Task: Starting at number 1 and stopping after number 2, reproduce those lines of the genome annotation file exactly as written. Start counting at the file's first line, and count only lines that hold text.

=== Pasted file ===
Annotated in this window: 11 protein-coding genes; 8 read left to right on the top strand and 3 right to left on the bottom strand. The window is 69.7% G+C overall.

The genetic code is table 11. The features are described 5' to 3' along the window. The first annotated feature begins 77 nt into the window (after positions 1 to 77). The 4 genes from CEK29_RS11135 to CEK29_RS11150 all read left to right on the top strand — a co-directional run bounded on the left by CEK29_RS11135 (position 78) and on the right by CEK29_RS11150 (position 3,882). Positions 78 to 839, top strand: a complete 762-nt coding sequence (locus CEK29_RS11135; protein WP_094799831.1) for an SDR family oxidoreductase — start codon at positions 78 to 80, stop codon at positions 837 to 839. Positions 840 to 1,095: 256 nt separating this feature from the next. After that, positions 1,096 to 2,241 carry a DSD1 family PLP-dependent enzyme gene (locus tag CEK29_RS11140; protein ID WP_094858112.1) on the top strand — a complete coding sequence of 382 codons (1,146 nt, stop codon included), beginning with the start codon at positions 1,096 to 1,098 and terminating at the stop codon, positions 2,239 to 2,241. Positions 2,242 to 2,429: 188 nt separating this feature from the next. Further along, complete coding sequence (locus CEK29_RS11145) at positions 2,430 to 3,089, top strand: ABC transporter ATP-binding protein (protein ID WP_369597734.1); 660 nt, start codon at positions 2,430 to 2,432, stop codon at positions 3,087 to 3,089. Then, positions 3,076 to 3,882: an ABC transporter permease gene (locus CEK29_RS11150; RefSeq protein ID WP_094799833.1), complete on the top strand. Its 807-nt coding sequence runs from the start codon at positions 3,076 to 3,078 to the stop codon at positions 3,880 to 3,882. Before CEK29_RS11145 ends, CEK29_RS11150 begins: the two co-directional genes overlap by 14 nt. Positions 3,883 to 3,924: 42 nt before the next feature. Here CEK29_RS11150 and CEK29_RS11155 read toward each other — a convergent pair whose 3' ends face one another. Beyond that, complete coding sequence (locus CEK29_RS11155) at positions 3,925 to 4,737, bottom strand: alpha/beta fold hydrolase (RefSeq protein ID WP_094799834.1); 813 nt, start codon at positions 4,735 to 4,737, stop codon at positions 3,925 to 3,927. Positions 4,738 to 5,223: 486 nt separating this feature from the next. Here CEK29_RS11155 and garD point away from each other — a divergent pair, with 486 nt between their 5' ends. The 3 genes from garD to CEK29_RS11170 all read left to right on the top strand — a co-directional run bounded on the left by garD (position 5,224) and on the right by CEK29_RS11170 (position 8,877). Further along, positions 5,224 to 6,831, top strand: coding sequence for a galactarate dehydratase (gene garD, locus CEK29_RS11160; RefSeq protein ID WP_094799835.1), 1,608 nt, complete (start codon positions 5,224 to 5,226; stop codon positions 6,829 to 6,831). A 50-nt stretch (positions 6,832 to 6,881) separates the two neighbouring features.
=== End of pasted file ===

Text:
Annotated in this window: 11 protein-coding genes; 8 read left to right on the top strand and 3 right to left on the bottom strand. The window is 69.7% G+C overall.

The genetic code is table 11. The features are described 5' to 3' along the window. The first annotated feature begins 77 nt into the window (after positions 1 to 77). The 4 genes from CEK29_RS11135 to CEK29_RS11150 all read left to right on the top strand — a co-directional run bounded on the left by CEK29_RS11135 (position 78) and on the right by CEK29_RS11150 (position 3,882). Positions 78 to 839, top strand: a complete 762-nt coding sequence (locus CEK29_RS11135; protein WP_094799831.1) for an SDR family oxidoreductase — start codon at positions 78 to 80, stop codon at positions 837 to 839. Positions 840 to 1,095: 256 nt separating this feature from the next. After that, positions 1,096 to 2,241 carry a DSD1 family PLP-dependent enzyme gene (locus tag CEK29_RS11140; protein ID WP_094858112.1) on the top strand — a complete coding sequence of 382 codons (1,146 nt, stop codon included), beginning with the start codon at positions 1,096 to 1,098 and terminating at the stop codon, positions 2,239 to 2,241. Positions 2,242 to 2,429: 188 nt separating this feature from the next. Further along, complete coding sequence (locus CEK29_RS11145) at positions 2,430 to 3,089, top strand: ABC transporter ATP-binding protein (protein ID WP_369597734.1); 660 nt, start codon at positions 2,430 to 2,432, stop codon at positions 3,087 to 3,089. Then, positions 3,076 to 3,882: an ABC transporter permease gene (locus CEK29_RS11150; RefSeq protein ID WP_094799833.1), complete on the top strand. Its 807-nt coding sequence runs from the start codon at positions 3,076 to 3,078 to the stop codon at positions 3,880 to 3,882. Before CEK29_RS11145 ends, CEK29_RS11150 begins: the two co-directional genes overlap by 14 nt. Positions 3,883 to 3,924: 42 nt before the next feature. Here CEK29_RS11150 and CEK29_RS11155 read toward each other — a convergent pair whose 3' ends face one another. Beyond that, complete coding sequence (locus CEK29_RS11155) at positions 3,925 to 4,737, bottom strand: alpha/beta fold hydrolase (RefSeq protein ID WP_094799834.1); 813 nt, start codon at positions 4,735 to 4,737, stop codon at positions 3,925 to 3,927. Positions 4,738 to 5,223: 486 nt separating this feature from the next. Here CEK29_RS11155 and garD point away from each other — a divergent pair, with 486 nt between their 5' ends. The 3 genes from garD to CEK29_RS11170 all read left to right on the top strand — a co-directional run bounded on the left by garD (position 5,224) and on the right by CEK29_RS11170 (position 8,877). Further along, positions 5,224 to 6,831, top strand: coding sequence for a galactarate dehydratase (gene garD, locus CEK29_RS11160; RefSeq protein ID WP_094799835.1), 1,608 nt, complete (start codon positions 5,224 to 5,226; stop codon positions 6,829 to 6,831). A 50-nt stretch (positions 6,832 to 6,881) separates the two neighbouring features.